A combination of average IQ scores and other factors earned Japan its spot on the top.

Being Japanese sure has its benefits. For example, the Japanese have the strongest passport in the world, which gives them the chance to go just about anywhere they like without much trouble. More interestingly, however, the also have the privilege of being the smartest people in the world, according to a recent statistic analysis done by U.K.-based site Vouchercloud.

Vouchercloud ranked dozens of countries from all over the world based on a number of factors, including number of Nobel Prizes won, average IQ scores, and the average educational scores of its students. The combination of these factors, which apparently represent the intelligence of past, present, and future generations, respectively, led Japan to take the top spot.

It’s fairly understandable why Japan would be considered the smartest country, given that they ranked fifth for educational success and sixth in the world for the average IQ. We’re also not surprised, given that Japanese grad students recently solved a 2,000-year-old mathematical problem. But what cinched victory for Japan was the 26 Nobel Prizes under its belt, the sixth highest in the world.

The rest of the top ten are a mixture of Asian, European, and North American countries:

  1. Japan
  2. Switzerland
  3. China
  4. U.S.
  5. The Netherlands
  6. Russia
  7. Belgium
  8. U.K.
  9. Canada
  10. South Korea

China, by comparison, has the second best average IQ score, at 105.8, but their twenty-first place ranking in Nobel Prizes (having won just nine) bumped it down below Switzerland, whose higher number of Nobel Prizes earned them a higher spot.

The U.S. tops the rankings of Nobel Prize winners with its whopping 368 wins (almost three times that of the U.K., who retains the number two spot), but with a subpar ranking of test scores (seventh) and a poor performance in average IQ (twenty-eighth), they fell down to the fourth overall position.

Interestingly, South Korea only barely broke the top ten, despite being fourth in IQ and second in test scores. Sadly, they have only earned one Nobel Prize, a factor which dropped their score significantly.

Clearly, a country’s number of Nobel Prizes carried a heavy weight in Vouchercloud’s calculations, otherwise Asia would have dominated the top five. Overall, the Asian countries swept the table with their overall high IQs and test scores. Singapore, in fact, dominates both, with a national IQ of 107.1, and with more than 71 percent of their students attaining advanced scores. Sadly, as a young and small country, they haven’t attained any Nobel Prizes, which caused them to be named the twenty-fifth smartest country, in spite of it all.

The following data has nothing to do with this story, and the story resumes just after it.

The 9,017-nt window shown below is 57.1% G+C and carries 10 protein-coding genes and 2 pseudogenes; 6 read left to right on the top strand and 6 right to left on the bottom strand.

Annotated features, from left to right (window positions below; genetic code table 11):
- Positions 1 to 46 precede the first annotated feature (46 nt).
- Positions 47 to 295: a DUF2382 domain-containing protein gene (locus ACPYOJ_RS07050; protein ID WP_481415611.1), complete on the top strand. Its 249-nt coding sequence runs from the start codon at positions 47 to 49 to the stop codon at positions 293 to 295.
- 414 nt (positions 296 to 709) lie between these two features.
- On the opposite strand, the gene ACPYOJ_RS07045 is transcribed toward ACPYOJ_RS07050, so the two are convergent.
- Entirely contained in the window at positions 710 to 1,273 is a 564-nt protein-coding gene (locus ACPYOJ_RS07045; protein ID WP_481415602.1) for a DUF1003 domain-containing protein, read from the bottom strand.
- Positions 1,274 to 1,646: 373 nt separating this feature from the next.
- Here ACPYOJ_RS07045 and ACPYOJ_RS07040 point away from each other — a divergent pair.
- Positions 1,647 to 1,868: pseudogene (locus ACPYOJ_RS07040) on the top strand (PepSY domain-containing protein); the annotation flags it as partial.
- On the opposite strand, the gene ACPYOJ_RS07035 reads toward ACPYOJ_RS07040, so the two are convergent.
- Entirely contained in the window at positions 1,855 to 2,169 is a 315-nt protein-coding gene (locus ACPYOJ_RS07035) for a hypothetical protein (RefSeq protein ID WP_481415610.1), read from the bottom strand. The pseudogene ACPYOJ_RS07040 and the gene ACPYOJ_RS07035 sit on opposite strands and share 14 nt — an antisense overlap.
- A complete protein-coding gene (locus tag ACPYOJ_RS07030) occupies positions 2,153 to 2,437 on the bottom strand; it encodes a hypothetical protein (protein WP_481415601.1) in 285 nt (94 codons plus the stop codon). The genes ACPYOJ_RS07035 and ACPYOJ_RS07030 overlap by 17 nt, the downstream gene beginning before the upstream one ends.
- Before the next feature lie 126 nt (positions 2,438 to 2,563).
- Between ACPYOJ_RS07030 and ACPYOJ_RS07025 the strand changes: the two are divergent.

Vouchercloud’s list only covers the top 25 countries, all of which, besides Australia, were in East Asia, Europe, and North America. It’s worth noting that Africa, South America, and West, South, and Southeast Asia (besides Singapore) aren’t represented on the list at all, and that’s likely because many of the developing or conflict-riddled countries in those regions have no way to measure the IQs and test scores of their citizens. Furthermore, the lack of infrastructure in many places makes it harder for them to provide the services needed to support their intelligent citizens enough to produce a Nobel Prize. As the world changes, however, we might see more success come out of those regions in the future.

That being said, it looks like East Asia will be dominating the top scores for a while, especially considering the high average IQ and test scores for students all across the region. Still, it’s not all good for Japan; despite being so smart, they get the least amount of sleep in the world. 

Source: Vouchercloud via Livedoor News via My Game News Flash
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